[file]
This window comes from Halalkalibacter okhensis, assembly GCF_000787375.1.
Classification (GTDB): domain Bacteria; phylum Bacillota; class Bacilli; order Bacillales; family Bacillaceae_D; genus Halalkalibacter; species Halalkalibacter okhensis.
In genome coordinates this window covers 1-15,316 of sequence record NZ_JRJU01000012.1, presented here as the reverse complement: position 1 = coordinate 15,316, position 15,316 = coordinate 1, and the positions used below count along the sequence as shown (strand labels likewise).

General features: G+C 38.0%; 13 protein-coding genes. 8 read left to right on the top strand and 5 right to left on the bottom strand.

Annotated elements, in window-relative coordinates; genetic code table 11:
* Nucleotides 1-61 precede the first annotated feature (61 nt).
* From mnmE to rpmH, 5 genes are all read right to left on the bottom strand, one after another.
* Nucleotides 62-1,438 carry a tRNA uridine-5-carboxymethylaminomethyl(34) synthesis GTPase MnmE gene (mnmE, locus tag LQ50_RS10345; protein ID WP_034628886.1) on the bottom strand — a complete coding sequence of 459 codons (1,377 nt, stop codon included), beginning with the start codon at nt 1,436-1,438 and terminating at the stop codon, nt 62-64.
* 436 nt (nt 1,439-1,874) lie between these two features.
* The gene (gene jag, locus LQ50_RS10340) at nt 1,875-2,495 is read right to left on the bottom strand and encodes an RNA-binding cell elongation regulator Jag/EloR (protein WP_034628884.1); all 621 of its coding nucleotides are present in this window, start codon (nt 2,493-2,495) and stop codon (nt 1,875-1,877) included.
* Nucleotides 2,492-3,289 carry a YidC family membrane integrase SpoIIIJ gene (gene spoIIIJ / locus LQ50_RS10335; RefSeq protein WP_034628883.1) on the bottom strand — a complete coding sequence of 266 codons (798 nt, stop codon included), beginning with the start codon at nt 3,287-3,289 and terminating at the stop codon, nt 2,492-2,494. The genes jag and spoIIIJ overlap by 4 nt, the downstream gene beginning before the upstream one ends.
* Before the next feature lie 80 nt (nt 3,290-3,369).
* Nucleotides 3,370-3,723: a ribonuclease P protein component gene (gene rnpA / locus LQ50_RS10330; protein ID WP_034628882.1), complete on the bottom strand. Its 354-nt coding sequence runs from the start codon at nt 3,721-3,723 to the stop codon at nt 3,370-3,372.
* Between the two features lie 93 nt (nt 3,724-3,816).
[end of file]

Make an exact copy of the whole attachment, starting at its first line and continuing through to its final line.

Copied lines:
This window comes from Halalkalibacter okhensis, assembly GCF_000787375.1.
Classification (GTDB): domain Bacteria; phylum Bacillota; class Bacilli; order Bacillales; family Bacillaceae_D; genus Halalkalibacter; species Halalkalibacter okhensis.
In genome coordinates this window covers 1-15,316 of sequence record NZ_JRJU01000012.1, presented here as the reverse complement: position 1 = coordinate 15,316, position 15,316 = coordinate 1, and the positions used below count along the sequence as shown (strand labels likewise).

General features: G+C 38.0%; 13 protein-coding genes. 8 read left to right on the top strand and 5 right to left on the bottom strand.

Annotated elements, in window-relative coordinates; genetic code table 11:
* Nucleotides 1-61 precede the first annotated feature (61 nt).
* From mnmE to rpmH, 5 genes are all read right to left on the bottom strand, one after another.
* Nucleotides 62-1,438 carry a tRNA uridine-5-carboxymethylaminomethyl(34) synthesis GTPase MnmE gene (mnmE, locus tag LQ50_RS10345; protein ID WP_034628886.1) on the bottom strand — a complete coding sequence of 459 codons (1,377 nt, stop codon included), beginning with the start codon at nt 1,436-1,438 and terminating at the stop codon, nt 62-64.
* 436 nt (nt 1,439-1,874) lie between these two features.
* The gene (gene jag, locus LQ50_RS10340) at nt 1,875-2,495 is read right to left on the bottom strand and encodes an RNA-binding cell elongation regulator Jag/EloR (protein WP_034628884.1); all 621 of its coding nucleotides are present in this window, start codon (nt 2,493-2,495) and stop codon (nt 1,875-1,877) included.
* Nucleotides 2,492-3,289 carry a YidC family membrane integrase SpoIIIJ gene (gene spoIIIJ / locus LQ50_RS10335; RefSeq protein WP_034628883.1) on the bottom strand — a complete coding sequence of 266 codons (798 nt, stop codon included), beginning with the start codon at nt 3,287-3,289 and terminating at the stop codon, nt 2,492-2,494. The genes jag and spoIIIJ overlap by 4 nt, the downstream gene beginning before the upstream one ends.
* Before the next feature lie 80 nt (nt 3,290-3,369).
* Nucleotides 3,370-3,723: a ribonuclease P protein component gene (gene rnpA / locus LQ50_RS10330; protein ID WP_034628882.1), complete on the bottom strand. Its 354-nt coding sequence runs from the start codon at nt 3,721-3,723 to the stop codon at nt 3,370-3,372.
* Between the two features lie 93 nt (nt 3,724-3,816).